Stacey Abrams Asks Hollywood to Not Boycott Georgia Over Gubernatorial Election

In light of a controversial victory by Brian Kemp in the Georgia governor race, Democratic nominee Stacey Abrams asks that Hollywood doesn't boycott the state.

This is a picture of Stacey Abrams.

Jessica McGowan/Getty Images

This is a picture of Stacey Abrams.

Stacey Abrams, the Democratic nominee in this year's race for governor of Georgia, asked that Hollywood not follow through on their threats to boycott the state over what turned out to be a controversial victory by her opponent, Republican Brian Kemp. 

I appreciate the calls to action, but I ask all of our entertainment industry friends to support #FairFightGA - but please do not #boycottgeorgia. The hard-working Georgians who serve on crews & make a living here are not to blame. I promise: We will fight - and we will win.

— Stacey Abrams (@staceyabrams) November 18, 2018

Abrams' plea to Hollywood comes after some actors in Hollywood called for their peers in the industry to no longer bolster the state's economy by pulling production.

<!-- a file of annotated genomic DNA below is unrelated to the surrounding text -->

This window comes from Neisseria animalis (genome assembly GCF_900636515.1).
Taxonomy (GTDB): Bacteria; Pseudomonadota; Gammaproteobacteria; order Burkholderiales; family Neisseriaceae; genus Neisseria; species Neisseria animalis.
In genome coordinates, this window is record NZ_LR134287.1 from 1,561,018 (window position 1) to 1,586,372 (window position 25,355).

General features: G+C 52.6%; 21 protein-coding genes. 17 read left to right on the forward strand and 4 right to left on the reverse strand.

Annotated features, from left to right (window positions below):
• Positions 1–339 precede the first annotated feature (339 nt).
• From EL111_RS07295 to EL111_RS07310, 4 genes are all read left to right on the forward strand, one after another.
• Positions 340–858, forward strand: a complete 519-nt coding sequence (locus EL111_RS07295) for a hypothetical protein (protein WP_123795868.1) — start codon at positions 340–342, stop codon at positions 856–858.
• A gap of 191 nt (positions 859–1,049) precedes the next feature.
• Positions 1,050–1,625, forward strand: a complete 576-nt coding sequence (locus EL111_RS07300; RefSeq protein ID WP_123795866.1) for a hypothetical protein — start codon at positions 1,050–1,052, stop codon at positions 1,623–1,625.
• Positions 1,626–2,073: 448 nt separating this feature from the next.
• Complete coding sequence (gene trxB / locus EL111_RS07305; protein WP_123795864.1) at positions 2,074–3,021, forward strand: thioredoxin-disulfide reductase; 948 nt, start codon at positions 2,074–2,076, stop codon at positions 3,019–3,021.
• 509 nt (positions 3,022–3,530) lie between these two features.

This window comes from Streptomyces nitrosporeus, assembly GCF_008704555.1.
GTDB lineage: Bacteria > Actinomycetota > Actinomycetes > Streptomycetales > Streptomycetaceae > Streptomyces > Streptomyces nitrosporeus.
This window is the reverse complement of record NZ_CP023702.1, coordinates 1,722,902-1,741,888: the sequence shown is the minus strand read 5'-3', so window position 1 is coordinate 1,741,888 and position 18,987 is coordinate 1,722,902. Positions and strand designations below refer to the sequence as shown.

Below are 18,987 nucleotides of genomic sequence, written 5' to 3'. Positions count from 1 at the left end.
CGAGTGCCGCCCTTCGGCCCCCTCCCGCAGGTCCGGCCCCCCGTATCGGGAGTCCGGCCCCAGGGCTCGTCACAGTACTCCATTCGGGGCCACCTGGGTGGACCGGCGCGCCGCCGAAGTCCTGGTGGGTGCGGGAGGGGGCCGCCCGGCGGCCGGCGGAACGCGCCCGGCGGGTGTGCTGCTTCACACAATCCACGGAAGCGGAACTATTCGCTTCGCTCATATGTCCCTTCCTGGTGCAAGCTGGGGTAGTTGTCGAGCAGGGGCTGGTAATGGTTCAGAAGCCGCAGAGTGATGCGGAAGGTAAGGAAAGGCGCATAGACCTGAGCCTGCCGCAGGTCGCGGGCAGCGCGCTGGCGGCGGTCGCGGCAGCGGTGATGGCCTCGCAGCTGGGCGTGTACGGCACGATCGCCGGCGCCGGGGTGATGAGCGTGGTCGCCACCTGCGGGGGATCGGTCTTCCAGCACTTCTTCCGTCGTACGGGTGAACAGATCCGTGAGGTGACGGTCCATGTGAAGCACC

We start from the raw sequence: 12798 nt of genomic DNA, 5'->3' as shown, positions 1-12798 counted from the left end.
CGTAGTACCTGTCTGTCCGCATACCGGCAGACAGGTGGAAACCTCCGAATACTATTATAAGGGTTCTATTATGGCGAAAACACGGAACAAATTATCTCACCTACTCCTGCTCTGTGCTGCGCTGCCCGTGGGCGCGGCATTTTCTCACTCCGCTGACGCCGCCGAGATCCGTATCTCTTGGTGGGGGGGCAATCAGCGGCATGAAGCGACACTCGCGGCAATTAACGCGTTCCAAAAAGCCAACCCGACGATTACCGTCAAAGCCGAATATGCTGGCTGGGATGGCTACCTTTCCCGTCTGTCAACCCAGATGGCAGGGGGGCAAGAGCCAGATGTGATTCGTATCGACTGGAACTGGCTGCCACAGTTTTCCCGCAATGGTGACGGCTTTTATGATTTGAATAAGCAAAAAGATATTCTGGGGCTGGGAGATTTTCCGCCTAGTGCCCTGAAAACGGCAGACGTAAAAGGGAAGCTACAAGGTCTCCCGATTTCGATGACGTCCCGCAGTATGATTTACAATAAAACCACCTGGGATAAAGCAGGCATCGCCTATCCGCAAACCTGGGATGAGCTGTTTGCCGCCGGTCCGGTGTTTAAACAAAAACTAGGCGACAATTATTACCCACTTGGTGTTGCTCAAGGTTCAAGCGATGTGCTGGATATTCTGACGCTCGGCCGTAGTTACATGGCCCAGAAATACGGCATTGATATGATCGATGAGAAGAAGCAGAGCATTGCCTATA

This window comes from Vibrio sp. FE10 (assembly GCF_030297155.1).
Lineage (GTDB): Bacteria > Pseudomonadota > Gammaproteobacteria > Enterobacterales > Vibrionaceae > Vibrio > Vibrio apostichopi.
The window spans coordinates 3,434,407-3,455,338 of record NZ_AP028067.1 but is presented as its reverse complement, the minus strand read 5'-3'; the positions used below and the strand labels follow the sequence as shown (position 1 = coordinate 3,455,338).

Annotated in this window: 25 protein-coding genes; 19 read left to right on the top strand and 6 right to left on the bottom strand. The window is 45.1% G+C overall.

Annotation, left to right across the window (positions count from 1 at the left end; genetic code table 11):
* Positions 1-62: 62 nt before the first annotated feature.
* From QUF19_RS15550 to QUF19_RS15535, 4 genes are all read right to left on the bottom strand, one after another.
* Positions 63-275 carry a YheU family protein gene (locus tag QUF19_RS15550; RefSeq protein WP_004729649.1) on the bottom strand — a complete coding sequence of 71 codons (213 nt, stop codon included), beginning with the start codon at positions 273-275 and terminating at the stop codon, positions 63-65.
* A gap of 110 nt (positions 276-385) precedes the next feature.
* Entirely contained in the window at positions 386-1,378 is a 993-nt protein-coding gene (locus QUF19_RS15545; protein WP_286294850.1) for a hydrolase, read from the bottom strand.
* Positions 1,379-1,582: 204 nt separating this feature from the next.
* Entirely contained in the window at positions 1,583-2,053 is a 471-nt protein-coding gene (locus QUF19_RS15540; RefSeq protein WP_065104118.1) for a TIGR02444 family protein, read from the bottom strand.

There are over 20 productions shooting in Georgia.

Is the entertainment industry willing to support the economy of a totally corrupt state that suppresses democracy; where the winner isn’t the best choice for the people but the best schemer or crook?

— Alyssa Milano (@Alyssa_Milano) November 17, 2018

Brian Kemp is a corrupt, homophobic, unapologetic disenfranchiser of African American voters. If he seizes power, Hollywood needs to use it’s leverage and pull out of Georgia. Studios need to put their money where their mouth is and stand up to hate. #boycottgeorgia

— Bradley Whitford (@BradleyWhitford) November 8, 2018

While many accusations are getting thrown in Kemp's direction, voter suppression in Georgia is the most alarming concern that has arisen as a result of this gubernatorial race. In 2018, the state passed the "exact match" law, which requires that the name on a citizen's government-issued ID must exactly match the name as it is listed on either the state's Department of Driver Services database or in the Social Security Administration information. This law has resulted in 53,000 voter registrations held up, 70 percent of which belong to African-Americans.   

Since the difference between Kemp and Abrams was less than 55,000 votes, these held up voter registrations could have made a huge difference in deciding who would have been the next governor of Georgia. Every vote counts, and in this case, it could not be truer. 

Latest in Pop Culture